It is our job above all else to maintain the integrity of the individuals whose stories we tell.

Classrooms are unique and special places. They share a common foundation built upon trust. Each participant must feel safe in the shared journey for the learning to be effective. Filming an educator in practice, a pursuit that means the world to the individual leaves me with a tremendous amount of responsibility. A film-makers ability to omit, re-arrange and juxtapose teaching and learning moments fundamentally influences the communication between the subject on screen and the audience. Sometimes when editing shots together, I inadvertently trim a shot in a specific place to best fit the narrative flow without realising that I am now presenting the teaching moment out of context. The piece I removed was vital to keeping the integrity of the teacher's initial intent. It is a very difficult task to be true to the moment yet confine each one into a brief and logically structured film.

For each moment I captured, there were simultaneous moments playing out beyond the cameras field of vision. For every moment I recorded on film, something happened just before I triggered the record function and continued after the recording lapsed. I think of these outsider moments as impossible stories. Events beyond the scope of the screen. These impossible stories, although never seen by anyone else are a celebration of the untold interactions that occur each day within Australian schools. The reality of documentary storytelling is that we can never be truly objective in the ideal sense of the word. We can just do our very best to portray the events with compassion and sensitivity.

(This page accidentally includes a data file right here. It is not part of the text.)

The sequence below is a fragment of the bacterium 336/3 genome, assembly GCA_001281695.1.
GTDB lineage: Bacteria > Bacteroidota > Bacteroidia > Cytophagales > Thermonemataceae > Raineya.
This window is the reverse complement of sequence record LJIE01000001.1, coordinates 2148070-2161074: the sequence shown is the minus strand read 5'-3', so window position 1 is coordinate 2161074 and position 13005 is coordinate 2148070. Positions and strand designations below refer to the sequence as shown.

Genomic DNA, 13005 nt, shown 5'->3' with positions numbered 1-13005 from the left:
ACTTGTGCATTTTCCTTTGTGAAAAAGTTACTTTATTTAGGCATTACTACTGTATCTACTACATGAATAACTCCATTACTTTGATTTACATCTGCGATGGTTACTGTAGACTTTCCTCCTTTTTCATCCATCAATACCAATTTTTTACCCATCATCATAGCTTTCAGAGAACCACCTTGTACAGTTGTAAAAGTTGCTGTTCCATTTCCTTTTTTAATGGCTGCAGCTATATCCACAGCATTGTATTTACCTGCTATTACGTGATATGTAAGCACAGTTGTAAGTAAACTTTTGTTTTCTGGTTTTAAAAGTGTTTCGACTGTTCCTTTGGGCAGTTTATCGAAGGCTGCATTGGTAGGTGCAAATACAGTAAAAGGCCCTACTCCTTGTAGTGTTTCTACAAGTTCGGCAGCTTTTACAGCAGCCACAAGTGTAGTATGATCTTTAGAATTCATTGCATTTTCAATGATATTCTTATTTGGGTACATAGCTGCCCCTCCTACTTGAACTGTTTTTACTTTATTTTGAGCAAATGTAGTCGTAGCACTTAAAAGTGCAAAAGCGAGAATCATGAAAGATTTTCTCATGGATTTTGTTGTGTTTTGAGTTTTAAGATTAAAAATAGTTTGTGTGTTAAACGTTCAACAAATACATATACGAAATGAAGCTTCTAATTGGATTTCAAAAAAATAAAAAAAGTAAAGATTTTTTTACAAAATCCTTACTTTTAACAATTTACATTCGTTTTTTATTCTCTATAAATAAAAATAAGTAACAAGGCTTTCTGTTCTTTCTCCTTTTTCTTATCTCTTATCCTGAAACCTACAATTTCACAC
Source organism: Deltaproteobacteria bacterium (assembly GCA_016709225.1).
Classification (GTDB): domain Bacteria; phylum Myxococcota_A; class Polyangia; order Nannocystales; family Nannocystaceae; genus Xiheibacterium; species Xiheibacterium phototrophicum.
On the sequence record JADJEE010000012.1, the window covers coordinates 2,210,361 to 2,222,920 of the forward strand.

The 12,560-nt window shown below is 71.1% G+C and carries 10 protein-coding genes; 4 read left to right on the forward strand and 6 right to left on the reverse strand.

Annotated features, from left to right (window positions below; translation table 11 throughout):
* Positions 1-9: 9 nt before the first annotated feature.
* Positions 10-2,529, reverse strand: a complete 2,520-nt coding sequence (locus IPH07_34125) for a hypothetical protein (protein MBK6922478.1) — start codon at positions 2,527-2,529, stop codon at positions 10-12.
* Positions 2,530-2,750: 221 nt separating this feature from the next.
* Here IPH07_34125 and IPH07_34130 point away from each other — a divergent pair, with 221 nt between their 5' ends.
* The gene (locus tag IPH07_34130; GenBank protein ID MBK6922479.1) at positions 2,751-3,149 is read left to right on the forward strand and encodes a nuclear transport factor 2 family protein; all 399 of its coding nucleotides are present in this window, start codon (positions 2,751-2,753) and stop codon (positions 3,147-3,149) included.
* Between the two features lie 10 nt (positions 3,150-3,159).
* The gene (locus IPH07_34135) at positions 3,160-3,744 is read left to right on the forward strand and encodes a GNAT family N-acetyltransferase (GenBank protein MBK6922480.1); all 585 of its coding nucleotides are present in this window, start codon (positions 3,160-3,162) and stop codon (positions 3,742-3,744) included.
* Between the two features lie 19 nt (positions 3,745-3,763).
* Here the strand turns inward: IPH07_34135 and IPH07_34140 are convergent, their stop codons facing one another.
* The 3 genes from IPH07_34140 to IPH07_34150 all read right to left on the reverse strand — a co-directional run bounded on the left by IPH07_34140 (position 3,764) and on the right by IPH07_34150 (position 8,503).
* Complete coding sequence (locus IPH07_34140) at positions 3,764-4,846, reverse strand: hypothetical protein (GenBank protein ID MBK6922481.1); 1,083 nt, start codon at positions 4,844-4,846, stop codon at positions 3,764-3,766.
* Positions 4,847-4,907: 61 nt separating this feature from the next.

The intellectual input from Dr Julie Hamston, Joan Holt and team from ESA was invaluable. There was always an educational expert present on set to guide the discussions during the interviews. Joan and Julie have a wonderful way of translating what is happening in the classroom into a language that I could understand in order to best represent on screen. A producer from ESA would also travel with us on each shoot. Anne Rogan, Madeleine Daniel and Jane Weston were paramount to the smooth and fluid operation.

To many, the idea of being filmed is daunting to the point of unthinkable. To those who volunteered their time and opened their doors to a stranger yielding a camera, I applaud your tenacity and willingness to share. We met in unusual circumstances yet departed as friends. Both parties all the richer for the exchange. As a son of two teachers I thought I had a fairly good grasp of what the role of an educator was. After my experience I have many more questions than answers. Perhaps that is an intrinsic quality of a masterful educator, they inspire in us more questions than they care to provide the answers to.

The views expressed here are solely my own and do not necessarily reflect those of other parties involved in the project.


Filming Lansdowne Crescent Primary School students undertaking science investigations in the Knocklofty Reserve. See the Lansdowne Crescent Primary films.